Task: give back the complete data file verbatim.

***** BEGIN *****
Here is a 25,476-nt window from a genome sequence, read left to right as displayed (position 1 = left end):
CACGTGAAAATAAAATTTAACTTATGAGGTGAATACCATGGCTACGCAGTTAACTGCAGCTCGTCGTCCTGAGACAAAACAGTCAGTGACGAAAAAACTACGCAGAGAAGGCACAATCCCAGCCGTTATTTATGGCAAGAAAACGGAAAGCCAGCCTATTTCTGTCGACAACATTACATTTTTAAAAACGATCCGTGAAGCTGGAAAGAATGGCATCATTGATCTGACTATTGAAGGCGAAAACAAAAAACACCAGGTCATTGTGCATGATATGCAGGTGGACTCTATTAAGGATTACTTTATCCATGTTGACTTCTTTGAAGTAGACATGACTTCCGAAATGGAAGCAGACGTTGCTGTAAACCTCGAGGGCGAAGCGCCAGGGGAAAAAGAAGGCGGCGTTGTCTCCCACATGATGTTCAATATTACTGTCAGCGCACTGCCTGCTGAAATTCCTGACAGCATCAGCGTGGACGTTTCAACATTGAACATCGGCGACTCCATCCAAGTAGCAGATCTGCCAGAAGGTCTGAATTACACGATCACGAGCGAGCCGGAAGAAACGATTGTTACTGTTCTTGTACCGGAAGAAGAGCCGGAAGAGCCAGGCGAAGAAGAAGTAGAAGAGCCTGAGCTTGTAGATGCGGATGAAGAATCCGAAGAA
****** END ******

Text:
Here is a 25,476-nt window from a genome sequence, read left to right as displayed (position 1 = left end):
CACGTGAAAATAAAATTTAACTTATGAGGTGAATACCATGGCTACGCAGTTAACTGCAGCTCGTCGTCCTGAGACAAAACAGTCAGTGACGAAAAAACTACGCAGAGAAGGCACAATCCCAGCCGTTATTTATGGCAAGAAAACGGAAAGCCAGCCTATTTCTGTCGACAACATTACATTTTTAAAAACGATCCGTGAAGCTGGAAAGAATGGCATCATTGATCTGACTATTGAAGGCGAAAACAAAAAACACCAGGTCATTGTGCATGATATGCAGGTGGACTCTATTAAGGATTACTTTATCCATGTTGACTTCTTTGAAGTAGACATGACTTCCGAAATGGAAGCAGACGTTGCTGTAAACCTCGAGGGCGAAGCGCCAGGGGAAAAAGAAGGCGGCGTTGTCTCCCACATGATGTTCAATATTACTGTCAGCGCACTGCCTGCTGAAATTCCTGACAGCATCAGCGTGGACGTTTCAACATTGAACATCGGCGACTCCATCCAAGTAGCAGATCTGCCAGAAGGTCTGAATTACACGATCACGAGCGAGCCGGAAGAAACGATTGTTACTGTTCTTGTACCGGAAGAAGAGCCGGAAGAGCCAGGCGAAGAAGAAGTAGAAGAGCCTGAGCTTGTAGATGCGGATGAAGAATCCGAAGAA